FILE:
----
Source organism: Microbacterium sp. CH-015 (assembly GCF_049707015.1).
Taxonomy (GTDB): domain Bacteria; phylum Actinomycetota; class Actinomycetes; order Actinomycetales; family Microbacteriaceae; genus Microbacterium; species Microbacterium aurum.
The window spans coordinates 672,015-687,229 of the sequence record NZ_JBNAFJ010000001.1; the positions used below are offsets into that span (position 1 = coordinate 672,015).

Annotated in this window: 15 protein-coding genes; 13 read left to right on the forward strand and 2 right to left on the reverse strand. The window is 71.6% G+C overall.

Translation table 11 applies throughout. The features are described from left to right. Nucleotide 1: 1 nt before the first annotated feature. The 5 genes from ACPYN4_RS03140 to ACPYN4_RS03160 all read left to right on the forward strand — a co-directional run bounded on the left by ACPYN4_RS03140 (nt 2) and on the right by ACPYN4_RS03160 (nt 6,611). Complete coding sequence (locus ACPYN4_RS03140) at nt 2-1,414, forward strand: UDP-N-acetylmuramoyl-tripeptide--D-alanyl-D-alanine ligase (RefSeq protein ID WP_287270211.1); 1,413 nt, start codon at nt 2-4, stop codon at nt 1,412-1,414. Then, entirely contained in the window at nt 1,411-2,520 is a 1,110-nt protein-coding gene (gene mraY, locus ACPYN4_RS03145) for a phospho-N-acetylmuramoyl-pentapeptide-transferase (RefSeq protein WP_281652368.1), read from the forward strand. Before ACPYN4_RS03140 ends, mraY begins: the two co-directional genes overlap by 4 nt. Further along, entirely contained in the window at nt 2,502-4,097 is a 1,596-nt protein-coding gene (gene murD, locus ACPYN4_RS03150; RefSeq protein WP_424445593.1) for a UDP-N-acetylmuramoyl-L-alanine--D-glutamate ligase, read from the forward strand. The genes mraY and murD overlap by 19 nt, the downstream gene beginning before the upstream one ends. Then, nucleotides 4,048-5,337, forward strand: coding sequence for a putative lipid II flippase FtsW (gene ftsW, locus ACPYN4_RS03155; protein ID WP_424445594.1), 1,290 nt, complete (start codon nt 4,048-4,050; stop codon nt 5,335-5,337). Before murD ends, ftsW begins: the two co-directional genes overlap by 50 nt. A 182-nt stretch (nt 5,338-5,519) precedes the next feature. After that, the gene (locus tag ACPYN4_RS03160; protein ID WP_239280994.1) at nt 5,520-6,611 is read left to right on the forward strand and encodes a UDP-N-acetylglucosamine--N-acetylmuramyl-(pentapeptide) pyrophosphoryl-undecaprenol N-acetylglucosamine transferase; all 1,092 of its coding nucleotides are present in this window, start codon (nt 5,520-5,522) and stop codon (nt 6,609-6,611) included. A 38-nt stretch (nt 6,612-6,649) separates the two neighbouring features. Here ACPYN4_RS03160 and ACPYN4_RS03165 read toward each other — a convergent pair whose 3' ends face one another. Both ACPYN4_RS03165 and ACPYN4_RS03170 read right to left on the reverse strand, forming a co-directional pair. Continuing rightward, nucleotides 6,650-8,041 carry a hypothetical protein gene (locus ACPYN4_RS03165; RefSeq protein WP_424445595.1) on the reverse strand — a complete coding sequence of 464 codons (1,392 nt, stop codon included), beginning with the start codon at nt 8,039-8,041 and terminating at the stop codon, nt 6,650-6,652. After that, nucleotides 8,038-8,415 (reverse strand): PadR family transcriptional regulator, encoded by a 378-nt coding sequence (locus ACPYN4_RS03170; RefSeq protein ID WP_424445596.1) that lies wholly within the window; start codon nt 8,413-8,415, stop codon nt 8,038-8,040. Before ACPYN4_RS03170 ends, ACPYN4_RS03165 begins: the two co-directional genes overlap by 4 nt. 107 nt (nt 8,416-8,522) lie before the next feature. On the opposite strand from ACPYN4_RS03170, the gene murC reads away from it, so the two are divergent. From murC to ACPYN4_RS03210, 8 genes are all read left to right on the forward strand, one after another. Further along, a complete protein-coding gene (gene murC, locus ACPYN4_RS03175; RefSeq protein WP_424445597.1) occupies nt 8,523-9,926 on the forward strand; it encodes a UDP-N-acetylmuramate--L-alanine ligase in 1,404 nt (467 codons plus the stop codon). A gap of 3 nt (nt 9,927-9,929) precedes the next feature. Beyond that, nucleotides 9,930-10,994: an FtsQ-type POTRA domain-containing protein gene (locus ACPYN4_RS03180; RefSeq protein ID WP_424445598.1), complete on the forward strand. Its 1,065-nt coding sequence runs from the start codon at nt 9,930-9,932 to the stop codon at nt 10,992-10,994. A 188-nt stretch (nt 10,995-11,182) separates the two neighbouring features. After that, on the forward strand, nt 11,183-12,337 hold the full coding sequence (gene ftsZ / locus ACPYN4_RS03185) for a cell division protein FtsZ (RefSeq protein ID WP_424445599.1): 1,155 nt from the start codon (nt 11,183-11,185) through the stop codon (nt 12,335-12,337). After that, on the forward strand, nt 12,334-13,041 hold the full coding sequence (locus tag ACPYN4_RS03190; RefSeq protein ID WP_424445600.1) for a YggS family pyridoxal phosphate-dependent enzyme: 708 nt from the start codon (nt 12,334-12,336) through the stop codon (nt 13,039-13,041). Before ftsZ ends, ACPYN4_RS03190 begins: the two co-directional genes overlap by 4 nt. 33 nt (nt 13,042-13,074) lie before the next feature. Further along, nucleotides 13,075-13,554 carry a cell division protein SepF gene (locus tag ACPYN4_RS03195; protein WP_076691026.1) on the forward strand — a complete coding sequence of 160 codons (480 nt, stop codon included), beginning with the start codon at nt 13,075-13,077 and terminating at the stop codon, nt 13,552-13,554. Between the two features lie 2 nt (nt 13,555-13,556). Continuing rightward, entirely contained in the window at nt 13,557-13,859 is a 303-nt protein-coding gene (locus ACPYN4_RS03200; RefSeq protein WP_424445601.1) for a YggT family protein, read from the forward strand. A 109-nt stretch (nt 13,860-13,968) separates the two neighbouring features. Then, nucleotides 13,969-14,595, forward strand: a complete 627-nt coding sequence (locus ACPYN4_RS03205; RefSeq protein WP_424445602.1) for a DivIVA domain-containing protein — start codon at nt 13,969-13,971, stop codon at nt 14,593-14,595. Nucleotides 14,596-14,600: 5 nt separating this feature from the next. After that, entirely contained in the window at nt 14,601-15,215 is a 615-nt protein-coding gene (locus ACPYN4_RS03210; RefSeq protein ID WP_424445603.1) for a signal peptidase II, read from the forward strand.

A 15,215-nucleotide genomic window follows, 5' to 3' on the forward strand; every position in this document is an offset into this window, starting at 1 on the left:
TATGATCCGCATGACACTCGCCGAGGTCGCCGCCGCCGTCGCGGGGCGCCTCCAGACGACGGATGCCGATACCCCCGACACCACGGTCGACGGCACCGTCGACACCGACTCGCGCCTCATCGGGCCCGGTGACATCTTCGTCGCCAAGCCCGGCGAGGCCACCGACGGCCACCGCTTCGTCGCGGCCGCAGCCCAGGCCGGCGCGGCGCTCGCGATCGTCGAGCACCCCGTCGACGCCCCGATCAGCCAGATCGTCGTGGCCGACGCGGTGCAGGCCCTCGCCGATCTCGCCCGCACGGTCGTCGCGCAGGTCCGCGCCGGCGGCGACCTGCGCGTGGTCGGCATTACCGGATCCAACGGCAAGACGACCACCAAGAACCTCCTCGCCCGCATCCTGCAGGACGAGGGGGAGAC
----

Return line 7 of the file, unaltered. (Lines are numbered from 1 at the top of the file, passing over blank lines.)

TATGATCCGCATGACACTCGCCGAGGTCGCCGCCGCCGTCGCGGGGCGCCTCCAGACGACGGATGCCGATACCCCCGACACCACGGTCGACGGCACCGTCGACACCGACTCGCGCCTCATCGGGCCCGGTGACATCTTCGTCGCCAAGCCCGGCGAGGCCACCGACGGCCACCGCTTCGTCGCGGCCGCAGCCCAGGCCGGCGCGGCGCTCGCGATCGTCGAGCACCCCGTCGACGCCCCGATCAGCCAGATCGTCGTGGCCGACGCGGTGCAGGCCCTCGCCGATCTCGCCCGCACGGTCGTCGCGCAGGTCCGCGCCGGCGGCGACCTGCGCGTGGTCGGCATTACCGGATCCAACGGCAAGACGACCACCAAGAACCTCCTCGCCCGCATCCTGCAGGACGAGGGGGAGAC